That previous open and airy feeling is being traded for a little more privacy and bug-resistance. After a minor amount of struggling and cursing, the interior roof skin in place, like so:
All those bracing pieces are temporary, of course. (Why thank you, Captain Obvious.) After some back and forth, I did manage to get the whole thing squared up and flush with the spars. From there, it was easy to remove each spar, apply construction adhesive (bless that thick, gooey nectar) and re-install. Here's the terminus at the galley:
Oooh, and here are some really, really nice looking base cabinets. * whistles * There's another layer on now, but why would I take another picture when I have such an awful one already? The little knobs I finished a few months ago really add a little rustic charm:
Here's in inside. Originally, this was going to be finished with a head-liner fabric, but the adhesive I wanted to use soaked right through the fabric backer I ordered on a test swatch. Yuck. I wasn't totally sold on a fabric ceiling in the first place. It would be tough to clean and very hard to repair. So, to be simple, this will be painted with a nice mildew-resistant paint. I'm warned that without an absorbent liner, the sound could be a bit "brighter" inside. Who cares:
The holes for the skylight and vent fan need to be zipped out with the router still, when I get around to it. Lately, I've been installing the cabinets and electrical components as I go. The electrical raceways are quite tight, and it's worlds easier to put these things in now rather than once everything's built.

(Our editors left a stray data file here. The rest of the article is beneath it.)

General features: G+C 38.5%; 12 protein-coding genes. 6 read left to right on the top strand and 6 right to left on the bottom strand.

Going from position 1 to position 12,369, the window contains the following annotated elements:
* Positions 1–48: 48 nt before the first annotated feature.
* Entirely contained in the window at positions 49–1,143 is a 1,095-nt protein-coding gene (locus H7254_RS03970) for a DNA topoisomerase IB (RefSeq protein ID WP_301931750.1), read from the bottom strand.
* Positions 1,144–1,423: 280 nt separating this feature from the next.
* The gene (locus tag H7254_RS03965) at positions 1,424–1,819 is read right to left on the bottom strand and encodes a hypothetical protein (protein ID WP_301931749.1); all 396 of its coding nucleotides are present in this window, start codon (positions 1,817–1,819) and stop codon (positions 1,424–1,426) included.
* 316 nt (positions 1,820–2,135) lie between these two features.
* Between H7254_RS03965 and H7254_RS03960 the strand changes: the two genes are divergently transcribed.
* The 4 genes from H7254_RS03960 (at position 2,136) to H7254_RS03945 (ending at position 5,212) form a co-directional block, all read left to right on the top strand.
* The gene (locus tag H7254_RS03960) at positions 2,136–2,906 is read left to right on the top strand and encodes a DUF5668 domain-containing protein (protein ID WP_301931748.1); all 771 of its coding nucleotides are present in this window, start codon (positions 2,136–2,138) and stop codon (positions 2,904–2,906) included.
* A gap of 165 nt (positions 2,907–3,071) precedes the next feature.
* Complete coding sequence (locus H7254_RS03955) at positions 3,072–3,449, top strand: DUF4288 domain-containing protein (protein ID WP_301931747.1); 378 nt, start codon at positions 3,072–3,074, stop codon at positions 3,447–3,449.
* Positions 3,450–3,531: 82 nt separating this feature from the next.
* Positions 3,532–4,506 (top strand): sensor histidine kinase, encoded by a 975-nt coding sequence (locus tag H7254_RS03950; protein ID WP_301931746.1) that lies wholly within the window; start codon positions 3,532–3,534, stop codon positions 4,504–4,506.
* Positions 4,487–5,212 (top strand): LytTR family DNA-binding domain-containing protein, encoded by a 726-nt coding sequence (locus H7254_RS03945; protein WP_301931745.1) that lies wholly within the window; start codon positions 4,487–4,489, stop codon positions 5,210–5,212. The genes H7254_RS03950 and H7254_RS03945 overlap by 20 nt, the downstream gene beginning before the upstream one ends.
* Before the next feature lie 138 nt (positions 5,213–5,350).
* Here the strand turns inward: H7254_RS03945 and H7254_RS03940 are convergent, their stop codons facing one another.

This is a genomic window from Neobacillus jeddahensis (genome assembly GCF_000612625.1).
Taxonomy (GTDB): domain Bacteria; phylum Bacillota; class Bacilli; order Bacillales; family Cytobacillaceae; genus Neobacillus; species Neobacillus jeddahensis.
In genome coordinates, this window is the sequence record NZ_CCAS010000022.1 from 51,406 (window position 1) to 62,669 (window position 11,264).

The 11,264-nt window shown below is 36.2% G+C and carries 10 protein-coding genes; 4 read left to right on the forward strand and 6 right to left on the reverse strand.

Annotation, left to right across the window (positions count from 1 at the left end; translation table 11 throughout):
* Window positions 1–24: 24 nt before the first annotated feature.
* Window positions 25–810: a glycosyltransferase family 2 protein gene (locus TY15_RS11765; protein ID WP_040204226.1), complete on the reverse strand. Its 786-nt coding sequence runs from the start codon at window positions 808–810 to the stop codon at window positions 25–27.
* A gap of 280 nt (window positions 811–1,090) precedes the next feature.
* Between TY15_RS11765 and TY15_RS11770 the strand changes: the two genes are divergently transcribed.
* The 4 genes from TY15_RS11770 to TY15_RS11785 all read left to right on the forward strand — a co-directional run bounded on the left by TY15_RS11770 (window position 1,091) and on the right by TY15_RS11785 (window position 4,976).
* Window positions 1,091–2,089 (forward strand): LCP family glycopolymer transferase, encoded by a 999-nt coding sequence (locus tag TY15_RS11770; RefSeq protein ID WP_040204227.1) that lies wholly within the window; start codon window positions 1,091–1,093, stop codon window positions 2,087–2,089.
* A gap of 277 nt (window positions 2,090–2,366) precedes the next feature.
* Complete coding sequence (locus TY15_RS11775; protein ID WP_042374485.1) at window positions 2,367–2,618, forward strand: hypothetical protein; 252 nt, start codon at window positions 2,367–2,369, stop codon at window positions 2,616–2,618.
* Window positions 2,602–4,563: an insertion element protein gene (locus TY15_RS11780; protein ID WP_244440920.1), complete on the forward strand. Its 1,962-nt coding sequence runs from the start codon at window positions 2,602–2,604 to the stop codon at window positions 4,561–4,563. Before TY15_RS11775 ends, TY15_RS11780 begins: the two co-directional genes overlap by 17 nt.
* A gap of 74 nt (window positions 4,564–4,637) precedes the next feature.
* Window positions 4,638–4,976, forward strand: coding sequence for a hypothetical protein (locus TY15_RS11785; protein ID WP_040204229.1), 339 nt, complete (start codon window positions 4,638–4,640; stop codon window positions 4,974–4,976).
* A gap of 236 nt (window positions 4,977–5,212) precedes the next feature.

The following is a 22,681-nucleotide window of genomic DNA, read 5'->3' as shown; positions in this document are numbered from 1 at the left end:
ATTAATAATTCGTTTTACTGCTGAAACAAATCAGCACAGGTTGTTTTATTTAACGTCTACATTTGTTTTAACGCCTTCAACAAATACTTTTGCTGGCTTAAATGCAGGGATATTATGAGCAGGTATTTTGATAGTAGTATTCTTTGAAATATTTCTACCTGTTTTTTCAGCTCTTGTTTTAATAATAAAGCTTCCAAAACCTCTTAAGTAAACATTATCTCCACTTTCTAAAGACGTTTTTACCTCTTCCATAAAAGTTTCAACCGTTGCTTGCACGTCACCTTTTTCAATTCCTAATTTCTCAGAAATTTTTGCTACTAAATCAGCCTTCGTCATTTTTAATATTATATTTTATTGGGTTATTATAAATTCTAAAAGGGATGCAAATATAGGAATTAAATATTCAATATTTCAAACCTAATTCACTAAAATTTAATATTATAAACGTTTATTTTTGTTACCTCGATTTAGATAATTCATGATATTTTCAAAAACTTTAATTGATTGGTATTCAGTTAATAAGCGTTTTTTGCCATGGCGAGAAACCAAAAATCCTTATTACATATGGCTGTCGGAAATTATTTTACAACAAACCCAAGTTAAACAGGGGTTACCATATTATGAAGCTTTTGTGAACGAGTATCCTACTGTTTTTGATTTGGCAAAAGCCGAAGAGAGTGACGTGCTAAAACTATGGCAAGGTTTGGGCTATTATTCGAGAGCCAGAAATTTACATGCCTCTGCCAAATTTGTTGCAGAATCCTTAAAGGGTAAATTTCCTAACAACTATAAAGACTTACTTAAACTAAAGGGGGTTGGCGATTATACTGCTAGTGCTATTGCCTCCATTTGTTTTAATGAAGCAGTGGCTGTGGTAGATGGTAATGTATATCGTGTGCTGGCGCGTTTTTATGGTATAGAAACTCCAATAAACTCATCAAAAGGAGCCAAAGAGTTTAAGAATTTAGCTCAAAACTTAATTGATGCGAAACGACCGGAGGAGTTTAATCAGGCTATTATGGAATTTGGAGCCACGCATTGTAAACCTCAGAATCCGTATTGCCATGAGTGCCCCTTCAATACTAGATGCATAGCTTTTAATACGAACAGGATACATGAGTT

Here's the outside. That construction adhesive really produces a very strong bond: I did a little test piece with an on-end spar scrap, just like they'll sit on the trailer, and I still can't pry it off with my hands. It would tear the wood first:
Here's the view from the galley. I think this will look nice in a cool, calm light blue. Not baby blue, I'm told, but I'm trusting Terri, who has a better eye for colour than I. I believe she's beyond picking funny colours as a practical joke, but I can't be totally sure. Either way, I'm sure it'll be a nice looking place to call home:
I'm busy installing 120V and 12V goodies and cabinets. Once that's all ticky-boo and I'm relativity certain I won't create any electrical fires, I'll start in on the interior painting and finishing work.